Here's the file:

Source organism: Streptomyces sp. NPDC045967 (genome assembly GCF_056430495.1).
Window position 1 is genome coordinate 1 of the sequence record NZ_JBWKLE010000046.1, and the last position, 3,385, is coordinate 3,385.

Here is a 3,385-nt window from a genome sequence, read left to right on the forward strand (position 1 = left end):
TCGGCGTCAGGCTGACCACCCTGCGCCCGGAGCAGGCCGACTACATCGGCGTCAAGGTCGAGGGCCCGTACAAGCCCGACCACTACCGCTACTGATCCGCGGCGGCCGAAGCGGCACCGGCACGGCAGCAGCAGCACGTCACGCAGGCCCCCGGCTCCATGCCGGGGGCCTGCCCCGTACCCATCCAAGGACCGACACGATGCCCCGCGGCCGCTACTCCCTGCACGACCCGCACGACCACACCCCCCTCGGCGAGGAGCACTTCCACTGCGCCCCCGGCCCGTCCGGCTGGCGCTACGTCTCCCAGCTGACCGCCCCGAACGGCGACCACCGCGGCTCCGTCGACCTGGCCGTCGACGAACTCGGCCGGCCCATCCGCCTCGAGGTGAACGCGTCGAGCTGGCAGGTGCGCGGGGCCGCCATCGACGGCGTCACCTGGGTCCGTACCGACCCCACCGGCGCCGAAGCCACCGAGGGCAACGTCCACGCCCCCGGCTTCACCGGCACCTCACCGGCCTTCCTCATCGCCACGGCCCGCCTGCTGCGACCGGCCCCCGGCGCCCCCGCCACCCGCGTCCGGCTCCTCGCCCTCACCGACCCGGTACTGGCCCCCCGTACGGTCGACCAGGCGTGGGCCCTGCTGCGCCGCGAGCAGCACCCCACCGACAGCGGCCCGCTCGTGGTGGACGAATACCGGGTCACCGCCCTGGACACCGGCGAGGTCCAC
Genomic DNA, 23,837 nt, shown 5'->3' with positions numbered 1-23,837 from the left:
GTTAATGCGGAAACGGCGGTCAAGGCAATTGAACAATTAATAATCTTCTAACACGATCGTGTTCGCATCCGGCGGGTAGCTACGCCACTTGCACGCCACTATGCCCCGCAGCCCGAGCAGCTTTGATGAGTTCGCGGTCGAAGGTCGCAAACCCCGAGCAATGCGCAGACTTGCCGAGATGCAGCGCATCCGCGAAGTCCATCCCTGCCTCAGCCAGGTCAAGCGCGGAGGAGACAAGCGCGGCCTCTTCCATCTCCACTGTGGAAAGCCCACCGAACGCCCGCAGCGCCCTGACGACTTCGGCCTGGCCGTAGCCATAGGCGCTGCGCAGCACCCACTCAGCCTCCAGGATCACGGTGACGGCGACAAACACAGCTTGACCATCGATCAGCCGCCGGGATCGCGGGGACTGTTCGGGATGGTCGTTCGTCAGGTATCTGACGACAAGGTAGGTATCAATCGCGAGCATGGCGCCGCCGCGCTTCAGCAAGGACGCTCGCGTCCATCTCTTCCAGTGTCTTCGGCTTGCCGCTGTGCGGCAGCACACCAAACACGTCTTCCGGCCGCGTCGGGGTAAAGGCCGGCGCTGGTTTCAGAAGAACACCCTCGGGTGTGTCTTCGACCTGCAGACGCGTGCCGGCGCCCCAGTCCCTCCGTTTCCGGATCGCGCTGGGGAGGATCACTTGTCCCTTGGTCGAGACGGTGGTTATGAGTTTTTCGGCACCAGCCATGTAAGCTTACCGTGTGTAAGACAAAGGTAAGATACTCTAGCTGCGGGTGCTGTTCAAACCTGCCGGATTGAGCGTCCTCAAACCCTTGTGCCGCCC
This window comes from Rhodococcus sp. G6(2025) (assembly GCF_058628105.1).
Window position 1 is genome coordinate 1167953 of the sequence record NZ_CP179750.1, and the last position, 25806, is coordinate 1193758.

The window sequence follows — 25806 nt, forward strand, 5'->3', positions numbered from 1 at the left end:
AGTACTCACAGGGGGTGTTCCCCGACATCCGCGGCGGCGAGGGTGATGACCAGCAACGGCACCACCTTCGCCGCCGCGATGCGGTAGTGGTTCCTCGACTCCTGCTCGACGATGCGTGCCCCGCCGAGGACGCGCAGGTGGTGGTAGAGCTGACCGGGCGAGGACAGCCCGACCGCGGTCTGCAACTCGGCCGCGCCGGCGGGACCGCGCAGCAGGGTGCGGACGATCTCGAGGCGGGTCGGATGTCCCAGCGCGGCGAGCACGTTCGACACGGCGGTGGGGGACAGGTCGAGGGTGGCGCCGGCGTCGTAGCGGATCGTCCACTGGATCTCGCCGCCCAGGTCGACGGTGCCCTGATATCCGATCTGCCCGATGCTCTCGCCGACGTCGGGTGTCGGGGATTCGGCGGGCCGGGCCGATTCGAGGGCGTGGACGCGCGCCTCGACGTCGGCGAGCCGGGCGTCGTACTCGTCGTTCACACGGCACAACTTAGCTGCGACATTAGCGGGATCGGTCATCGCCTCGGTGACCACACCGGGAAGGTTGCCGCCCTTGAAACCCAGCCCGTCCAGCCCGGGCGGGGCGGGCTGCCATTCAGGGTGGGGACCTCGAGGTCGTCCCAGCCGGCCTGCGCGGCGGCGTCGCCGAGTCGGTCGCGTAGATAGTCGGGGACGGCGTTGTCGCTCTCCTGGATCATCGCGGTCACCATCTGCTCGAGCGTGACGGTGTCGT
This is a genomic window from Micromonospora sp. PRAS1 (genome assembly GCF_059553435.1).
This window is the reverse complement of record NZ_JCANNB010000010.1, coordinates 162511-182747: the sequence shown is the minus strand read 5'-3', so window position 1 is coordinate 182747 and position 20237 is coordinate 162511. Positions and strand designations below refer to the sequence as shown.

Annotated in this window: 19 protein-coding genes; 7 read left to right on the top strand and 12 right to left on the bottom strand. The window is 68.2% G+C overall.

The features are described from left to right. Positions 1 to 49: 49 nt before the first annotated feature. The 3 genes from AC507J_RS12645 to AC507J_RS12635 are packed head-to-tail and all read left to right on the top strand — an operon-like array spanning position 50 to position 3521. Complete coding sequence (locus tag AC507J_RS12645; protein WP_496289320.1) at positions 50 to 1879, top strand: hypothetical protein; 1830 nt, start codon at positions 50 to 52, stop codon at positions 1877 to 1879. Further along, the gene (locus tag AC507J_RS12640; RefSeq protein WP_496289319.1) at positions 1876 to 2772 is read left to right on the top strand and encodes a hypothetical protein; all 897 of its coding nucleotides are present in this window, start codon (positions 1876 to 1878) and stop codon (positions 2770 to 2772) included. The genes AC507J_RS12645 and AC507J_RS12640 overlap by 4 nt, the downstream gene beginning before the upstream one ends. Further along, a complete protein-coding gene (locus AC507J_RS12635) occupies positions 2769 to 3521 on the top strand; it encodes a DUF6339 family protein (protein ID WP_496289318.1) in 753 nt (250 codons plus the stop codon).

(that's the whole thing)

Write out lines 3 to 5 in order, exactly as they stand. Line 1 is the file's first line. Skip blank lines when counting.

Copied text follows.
Here is a 3,385-nt window from a genome sequence, read left to right on the forward strand (position 1 = left end):
TCGGCGTCAGGCTGACCACCCTGCGCCCGGAGCAGGCCGACTACATCGGCGTCAAGGTCGAGGGCCCGTACAAGCCCGACCACTACCGCTACTGATCCGCGGCGGCCGAAGCGGCACCGGCACGGCAGCAGCAGCACGTCACGCAGGCCCCCGGCTCCATGCCGGGGGCCTGCCCCGTACCCATCCAAGGACCGACACGATGCCCCGCGGCCGCTACTCCCTGCACGACCCGCACGACCACACCCCCCTCGGCGAGGAGCACTTCCACTGCGCCCCCGGCCCGTCCGGCTGGCGCTACGTCTCCCAGCTGACCGCCCCGAACGGCGACCACCGCGGCTCCGTCGACCTGGCCGTCGACGAACTCGGCCGGCCCATCCGCCTCGAGGTGAACGCGTCGAGCTGGCAGGTGCGCGGGGCCGCCATCGACGGCGTCACCTGGGTCCGTACCGACCCCACCGGCGCCGAAGCCACCGAGGGCAACGTCCACGCCCCCGGCTTCACCGGCACCTCACCGGCCTTCCTCATCGCCACGGCCCGCCTGCTGCGACCGGCCCCCGGCGCCCCCGCCACCCGCGTCCGGCTCCTCGCCCTCACCGACCCGGTACTGGCCCCCCGTACGGTCGACCAGGCGTGGGCCCTGCTGCGCCGCGAGCAGCACCCCACCGACAGCGGCCCGCTCGTGGTGGACGAATACCGGGTCACCGCCCTGGACACCGGCGAGGTCCAC
Genomic DNA, 23,837 nt, shown 5'->3' with positions numbered 1-23,837 from the left: